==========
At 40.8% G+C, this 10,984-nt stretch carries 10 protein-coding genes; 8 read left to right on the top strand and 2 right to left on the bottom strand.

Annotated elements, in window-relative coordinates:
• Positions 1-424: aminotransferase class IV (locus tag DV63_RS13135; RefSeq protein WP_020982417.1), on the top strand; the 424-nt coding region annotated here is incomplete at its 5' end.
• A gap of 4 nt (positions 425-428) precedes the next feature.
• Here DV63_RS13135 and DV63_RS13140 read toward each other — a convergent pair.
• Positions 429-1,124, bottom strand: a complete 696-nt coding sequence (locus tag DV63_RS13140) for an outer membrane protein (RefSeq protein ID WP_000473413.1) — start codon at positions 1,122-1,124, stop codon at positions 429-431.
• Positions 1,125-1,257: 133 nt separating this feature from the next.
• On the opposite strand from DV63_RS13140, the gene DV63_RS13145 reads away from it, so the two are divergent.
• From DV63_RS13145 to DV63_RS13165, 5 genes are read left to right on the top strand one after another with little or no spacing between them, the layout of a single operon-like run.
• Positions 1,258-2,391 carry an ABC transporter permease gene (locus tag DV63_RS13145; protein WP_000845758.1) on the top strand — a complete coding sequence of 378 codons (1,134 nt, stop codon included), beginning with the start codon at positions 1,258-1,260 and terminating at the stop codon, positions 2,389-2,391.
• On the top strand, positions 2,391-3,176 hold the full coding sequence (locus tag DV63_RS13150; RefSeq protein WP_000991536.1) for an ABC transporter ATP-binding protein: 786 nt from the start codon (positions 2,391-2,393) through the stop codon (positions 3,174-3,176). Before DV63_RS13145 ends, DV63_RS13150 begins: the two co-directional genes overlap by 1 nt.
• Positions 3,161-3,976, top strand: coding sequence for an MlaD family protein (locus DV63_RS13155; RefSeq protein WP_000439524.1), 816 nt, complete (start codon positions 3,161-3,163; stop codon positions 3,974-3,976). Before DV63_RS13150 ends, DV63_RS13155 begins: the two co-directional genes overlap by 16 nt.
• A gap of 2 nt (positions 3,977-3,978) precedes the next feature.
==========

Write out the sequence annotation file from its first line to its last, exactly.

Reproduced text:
At 40.8% G+C, this 10,984-nt stretch carries 10 protein-coding genes; 8 read left to right on the top strand and 2 right to left on the bottom strand.

Annotated elements, in window-relative coordinates:
• Positions 1-424: aminotransferase class IV (locus tag DV63_RS13135; RefSeq protein WP_020982417.1), on the top strand; the 424-nt coding region annotated here is incomplete at its 5' end.
• A gap of 4 nt (positions 425-428) precedes the next feature.
• Here DV63_RS13135 and DV63_RS13140 read toward each other — a convergent pair.
• Positions 429-1,124, bottom strand: a complete 696-nt coding sequence (locus tag DV63_RS13140) for an outer membrane protein (RefSeq protein ID WP_000473413.1) — start codon at positions 1,122-1,124, stop codon at positions 429-431.
• Positions 1,125-1,257: 133 nt separating this feature from the next.
• On the opposite strand from DV63_RS13140, the gene DV63_RS13145 reads away from it, so the two are divergent.
• From DV63_RS13145 to DV63_RS13165, 5 genes are read left to right on the top strand one after another with little or no spacing between them, the layout of a single operon-like run.
• Positions 1,258-2,391 carry an ABC transporter permease gene (locus tag DV63_RS13145; protein WP_000845758.1) on the top strand — a complete coding sequence of 378 codons (1,134 nt, stop codon included), beginning with the start codon at positions 1,258-1,260 and terminating at the stop codon, positions 2,389-2,391.
• On the top strand, positions 2,391-3,176 hold the full coding sequence (locus tag DV63_RS13150; RefSeq protein WP_000991536.1) for an ABC transporter ATP-binding protein: 786 nt from the start codon (positions 2,391-2,393) through the stop codon (positions 3,174-3,176). Before DV63_RS13145 ends, DV63_RS13150 begins: the two co-directional genes overlap by 1 nt.
• Positions 3,161-3,976, top strand: coding sequence for an MlaD family protein (locus DV63_RS13155; RefSeq protein WP_000439524.1), 816 nt, complete (start codon positions 3,161-3,163; stop codon positions 3,974-3,976). Before DV63_RS13150 ends, DV63_RS13155 begins: the two co-directional genes overlap by 16 nt.
• A gap of 2 nt (positions 3,977-3,978) precedes the next feature.